Generally that someone is you. It's hard to boil down what you need to say to the number of words allowed. As theatrical budgets tightened in these lean years, so too has printing Bios: yesterday's was 100 words. (Actually, I had to write two - twice the fun.)
There are two schools of thought: either write one stock Bio to use forever or tweak it to fit each project. Theaters mildly prefer the second way; they like to feature work done for them or experience that reflects on this show.
There are also a couple styles of Bio writing. Each theater dictates which format to use.
The List. You've read them, line by line: work at this theater; work at other theaters; TV or film work; education; affiliations/etc.; awards. Boring to read, boring to write, but sometimes preferred because it keeps things short and cuts all "Love ya Mom! Thanks H.S. Teach! My Rock!" burble, which can look unprofessional unless cleverly written.
The Paragraph. Same info, deposited in actual sentences. Studded as those sentences must be with indigestible names of shows and venues it's not a huge improvement*, but even fruitcake-like prose is easier to read than a list.
Occasionally even amusing to read. Unintentionally. Besides sometimes odd gratitude ("Thanks for all the good grits!"), the patient Bio Reader can look forward to amusing pomposity - "re-dedication" - and purple prose - "never-ending undying love and support" and quirky enthusiasm - like my favorite phrase, which appears more often than you'd expect, "I'm stoked!"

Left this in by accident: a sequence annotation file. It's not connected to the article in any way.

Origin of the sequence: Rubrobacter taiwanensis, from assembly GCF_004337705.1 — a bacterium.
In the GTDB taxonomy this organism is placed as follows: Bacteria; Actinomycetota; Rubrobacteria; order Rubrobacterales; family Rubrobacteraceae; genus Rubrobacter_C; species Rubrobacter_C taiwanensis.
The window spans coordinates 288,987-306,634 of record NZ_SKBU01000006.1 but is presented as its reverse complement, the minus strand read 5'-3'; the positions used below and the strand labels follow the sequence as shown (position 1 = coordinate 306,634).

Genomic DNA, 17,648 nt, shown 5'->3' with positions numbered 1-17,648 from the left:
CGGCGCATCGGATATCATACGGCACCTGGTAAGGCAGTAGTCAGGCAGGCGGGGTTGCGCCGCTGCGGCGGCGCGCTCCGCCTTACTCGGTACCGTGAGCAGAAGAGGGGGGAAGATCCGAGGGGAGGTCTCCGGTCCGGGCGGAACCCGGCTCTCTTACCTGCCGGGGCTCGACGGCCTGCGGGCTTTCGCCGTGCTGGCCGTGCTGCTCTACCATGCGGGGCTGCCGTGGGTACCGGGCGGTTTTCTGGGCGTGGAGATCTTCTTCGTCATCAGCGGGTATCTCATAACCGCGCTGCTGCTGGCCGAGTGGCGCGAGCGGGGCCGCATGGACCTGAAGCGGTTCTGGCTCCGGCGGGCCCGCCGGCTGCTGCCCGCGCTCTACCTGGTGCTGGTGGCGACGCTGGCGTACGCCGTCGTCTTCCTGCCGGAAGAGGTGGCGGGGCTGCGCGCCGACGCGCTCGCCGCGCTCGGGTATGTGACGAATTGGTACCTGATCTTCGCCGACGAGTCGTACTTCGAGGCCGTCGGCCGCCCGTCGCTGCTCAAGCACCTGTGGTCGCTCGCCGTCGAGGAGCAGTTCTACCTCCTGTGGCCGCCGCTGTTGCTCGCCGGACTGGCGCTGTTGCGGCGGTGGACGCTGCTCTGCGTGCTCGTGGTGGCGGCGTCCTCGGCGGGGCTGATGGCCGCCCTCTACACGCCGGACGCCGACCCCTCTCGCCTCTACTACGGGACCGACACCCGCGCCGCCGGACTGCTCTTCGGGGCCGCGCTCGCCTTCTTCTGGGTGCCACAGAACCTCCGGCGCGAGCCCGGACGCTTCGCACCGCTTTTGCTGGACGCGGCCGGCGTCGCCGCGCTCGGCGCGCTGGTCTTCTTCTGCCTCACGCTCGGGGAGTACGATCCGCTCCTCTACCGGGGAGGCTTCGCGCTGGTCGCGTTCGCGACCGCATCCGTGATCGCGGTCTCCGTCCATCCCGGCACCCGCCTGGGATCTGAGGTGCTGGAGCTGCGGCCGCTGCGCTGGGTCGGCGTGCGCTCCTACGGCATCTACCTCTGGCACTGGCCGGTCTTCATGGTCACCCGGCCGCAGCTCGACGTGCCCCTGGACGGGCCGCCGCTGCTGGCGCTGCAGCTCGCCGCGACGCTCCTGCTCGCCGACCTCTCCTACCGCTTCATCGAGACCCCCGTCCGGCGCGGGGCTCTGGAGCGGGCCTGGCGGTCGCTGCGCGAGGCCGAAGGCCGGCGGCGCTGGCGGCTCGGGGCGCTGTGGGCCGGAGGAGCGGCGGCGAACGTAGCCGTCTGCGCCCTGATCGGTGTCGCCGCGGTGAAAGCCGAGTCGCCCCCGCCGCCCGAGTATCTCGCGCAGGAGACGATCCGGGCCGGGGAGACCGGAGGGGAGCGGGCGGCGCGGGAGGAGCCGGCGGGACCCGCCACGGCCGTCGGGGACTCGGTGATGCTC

Bios get interesting as you read between lines. Look at schooling, then pattern of work. Spot Locals versus (it IS versus, believe me) Out of Towners. Spot Real Pros versus Newbies. Spot Fish out of Waters and Divas and Drones... All good fun. And if you ever get a flier in your program announcing that actor AAA or designer XXX was replaced by BBB or YYY, then you know there is a dramatic! story hidden behind that bland photocopy.
Shoot! Sometimes just the list of cast names tells a story to those in the know...
Believed public domain image from Wikipedia
* In yesterday's Bios I tried to gracefully fit in the show name, In the Next Room: the Vibrator Play. Much easier to fit in Charm!
** In case you're curious, here's the 100, um 107, word Bio, written for the up-coming Diary of Anne Frank:
Clare Floyd DeVries is an architect and set designer.
Among her favorite shows for WaterTower Theatre are: Traveling Lady, Our Town, Glass Menagerie, The Crucible, Urinetown, Enchanted April, Spitfire Grill, and Sweeney Todd. She designs throughout DFW, including at Shakespeare Dallas, Undermain, Contemporary Theatre of Dallas, Casa Manana, Trinity Shakespeare, and Second Thought Theater. Recently: Seven in One Blow at Circle Theatre, The Frequency of Death for Pegasus, and In the Next Room at Kitchen Dog, where she is a member. Film work: Ciao and Whatta Ya Think?!
Her sets have won Column, Critics’ Forum, and Leon Rabin Awards. She recently published the design book Alice Through the Proscenium.
I'm now in a fruitcake (writing and baking) mood. Fruitcake - have you noticed? - eats better when soaked in brandy. Certainly, that Bio would read better!